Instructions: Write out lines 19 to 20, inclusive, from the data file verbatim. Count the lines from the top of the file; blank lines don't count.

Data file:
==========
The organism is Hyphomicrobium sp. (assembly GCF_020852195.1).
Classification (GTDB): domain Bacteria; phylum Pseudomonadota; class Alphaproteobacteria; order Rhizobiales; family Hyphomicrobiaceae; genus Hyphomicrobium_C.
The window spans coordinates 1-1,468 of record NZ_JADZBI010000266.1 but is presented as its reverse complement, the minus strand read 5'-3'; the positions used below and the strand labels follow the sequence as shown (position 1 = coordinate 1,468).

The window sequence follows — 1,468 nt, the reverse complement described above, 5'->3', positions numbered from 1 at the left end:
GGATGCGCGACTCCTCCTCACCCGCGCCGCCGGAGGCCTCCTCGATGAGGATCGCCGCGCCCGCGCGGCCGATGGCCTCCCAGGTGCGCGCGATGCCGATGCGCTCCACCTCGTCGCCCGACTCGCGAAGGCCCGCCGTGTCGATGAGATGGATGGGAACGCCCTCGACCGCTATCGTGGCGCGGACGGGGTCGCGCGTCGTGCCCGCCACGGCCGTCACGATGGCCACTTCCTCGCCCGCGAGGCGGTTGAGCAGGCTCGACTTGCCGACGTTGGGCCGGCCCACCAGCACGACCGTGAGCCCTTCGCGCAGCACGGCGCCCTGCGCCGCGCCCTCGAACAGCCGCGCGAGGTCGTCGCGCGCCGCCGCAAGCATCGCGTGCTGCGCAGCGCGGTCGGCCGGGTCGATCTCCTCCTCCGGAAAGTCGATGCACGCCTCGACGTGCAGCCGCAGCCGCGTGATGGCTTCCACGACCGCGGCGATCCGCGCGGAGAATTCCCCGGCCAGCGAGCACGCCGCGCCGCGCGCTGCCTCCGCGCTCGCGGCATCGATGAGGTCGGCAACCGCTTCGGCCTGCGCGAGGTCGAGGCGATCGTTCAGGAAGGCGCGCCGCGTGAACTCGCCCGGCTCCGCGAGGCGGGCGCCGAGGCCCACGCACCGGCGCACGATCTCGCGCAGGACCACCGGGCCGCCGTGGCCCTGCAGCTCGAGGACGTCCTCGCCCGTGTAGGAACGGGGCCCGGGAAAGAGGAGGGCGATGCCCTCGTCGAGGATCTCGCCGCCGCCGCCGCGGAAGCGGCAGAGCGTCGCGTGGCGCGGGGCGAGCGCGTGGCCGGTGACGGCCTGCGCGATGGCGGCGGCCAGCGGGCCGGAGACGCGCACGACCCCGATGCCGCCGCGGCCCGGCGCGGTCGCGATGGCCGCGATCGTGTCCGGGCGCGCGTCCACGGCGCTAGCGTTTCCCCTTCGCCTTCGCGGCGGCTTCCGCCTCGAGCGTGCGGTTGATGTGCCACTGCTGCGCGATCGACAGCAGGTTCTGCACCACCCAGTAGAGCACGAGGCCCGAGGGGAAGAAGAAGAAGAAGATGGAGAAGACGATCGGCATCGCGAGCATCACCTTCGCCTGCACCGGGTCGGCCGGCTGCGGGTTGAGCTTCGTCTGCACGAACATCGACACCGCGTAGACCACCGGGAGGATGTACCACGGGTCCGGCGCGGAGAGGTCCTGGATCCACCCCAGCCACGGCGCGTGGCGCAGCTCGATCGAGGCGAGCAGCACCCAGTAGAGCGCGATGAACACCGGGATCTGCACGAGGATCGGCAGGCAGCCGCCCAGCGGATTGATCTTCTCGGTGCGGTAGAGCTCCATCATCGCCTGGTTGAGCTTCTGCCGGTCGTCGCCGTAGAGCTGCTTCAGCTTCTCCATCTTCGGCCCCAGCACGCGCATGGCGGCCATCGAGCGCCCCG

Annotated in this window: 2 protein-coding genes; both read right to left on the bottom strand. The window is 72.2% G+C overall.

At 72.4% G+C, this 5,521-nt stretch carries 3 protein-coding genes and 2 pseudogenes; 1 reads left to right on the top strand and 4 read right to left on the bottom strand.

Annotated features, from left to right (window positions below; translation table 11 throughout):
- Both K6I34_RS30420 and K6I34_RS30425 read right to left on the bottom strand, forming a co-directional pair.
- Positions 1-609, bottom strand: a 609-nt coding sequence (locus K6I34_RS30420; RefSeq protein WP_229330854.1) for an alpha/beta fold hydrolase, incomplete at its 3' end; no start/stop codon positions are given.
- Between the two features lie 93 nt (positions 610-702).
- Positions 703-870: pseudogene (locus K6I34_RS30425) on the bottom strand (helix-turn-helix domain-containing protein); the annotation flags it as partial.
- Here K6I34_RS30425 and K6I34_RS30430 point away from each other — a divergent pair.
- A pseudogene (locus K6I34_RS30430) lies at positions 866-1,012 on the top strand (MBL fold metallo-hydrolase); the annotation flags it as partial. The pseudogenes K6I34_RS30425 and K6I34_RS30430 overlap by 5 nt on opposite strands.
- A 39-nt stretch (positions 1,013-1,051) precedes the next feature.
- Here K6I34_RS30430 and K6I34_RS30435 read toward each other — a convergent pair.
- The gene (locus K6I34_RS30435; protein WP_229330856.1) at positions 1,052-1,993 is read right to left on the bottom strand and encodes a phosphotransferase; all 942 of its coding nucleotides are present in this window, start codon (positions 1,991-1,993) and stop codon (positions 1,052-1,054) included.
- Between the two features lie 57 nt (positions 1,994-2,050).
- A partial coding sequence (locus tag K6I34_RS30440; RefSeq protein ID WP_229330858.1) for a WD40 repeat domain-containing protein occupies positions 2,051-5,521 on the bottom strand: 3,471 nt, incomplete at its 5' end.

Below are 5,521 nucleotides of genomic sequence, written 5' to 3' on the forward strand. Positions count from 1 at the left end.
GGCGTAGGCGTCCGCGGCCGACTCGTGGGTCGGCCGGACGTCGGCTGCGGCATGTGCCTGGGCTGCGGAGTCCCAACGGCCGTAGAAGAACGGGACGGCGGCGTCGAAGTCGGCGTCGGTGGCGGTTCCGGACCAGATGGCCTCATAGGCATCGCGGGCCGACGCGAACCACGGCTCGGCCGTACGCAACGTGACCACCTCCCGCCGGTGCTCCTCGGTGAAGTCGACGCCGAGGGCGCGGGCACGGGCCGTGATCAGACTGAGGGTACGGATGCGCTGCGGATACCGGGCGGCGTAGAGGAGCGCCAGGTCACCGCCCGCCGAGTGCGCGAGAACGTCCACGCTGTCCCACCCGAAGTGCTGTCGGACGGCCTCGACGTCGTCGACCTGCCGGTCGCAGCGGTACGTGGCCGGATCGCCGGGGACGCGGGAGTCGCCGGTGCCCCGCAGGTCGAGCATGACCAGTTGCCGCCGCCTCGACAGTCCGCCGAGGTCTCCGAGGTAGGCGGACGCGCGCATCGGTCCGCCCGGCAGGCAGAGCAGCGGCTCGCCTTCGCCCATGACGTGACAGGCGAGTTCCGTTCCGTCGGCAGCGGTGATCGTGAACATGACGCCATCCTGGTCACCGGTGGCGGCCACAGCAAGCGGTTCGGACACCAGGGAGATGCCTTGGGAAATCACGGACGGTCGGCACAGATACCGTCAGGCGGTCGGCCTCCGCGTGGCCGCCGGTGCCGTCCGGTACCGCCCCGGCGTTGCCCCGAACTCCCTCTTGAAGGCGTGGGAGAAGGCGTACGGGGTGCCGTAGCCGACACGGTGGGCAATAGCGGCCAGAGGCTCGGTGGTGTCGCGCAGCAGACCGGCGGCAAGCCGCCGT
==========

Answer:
- A partial coding sequence (locus tag K6I34_RS30440; RefSeq protein ID WP_229330858.1) for a WD40 repeat domain-containing protein occupies positions 2,051-5,521 on the bottom strand: 3,471 nt, incomplete at its 5' end.

Below are 5,521 nucleotides of genomic sequence, written 5' to 3' on the forward strand. Positions count from 1 at the left end.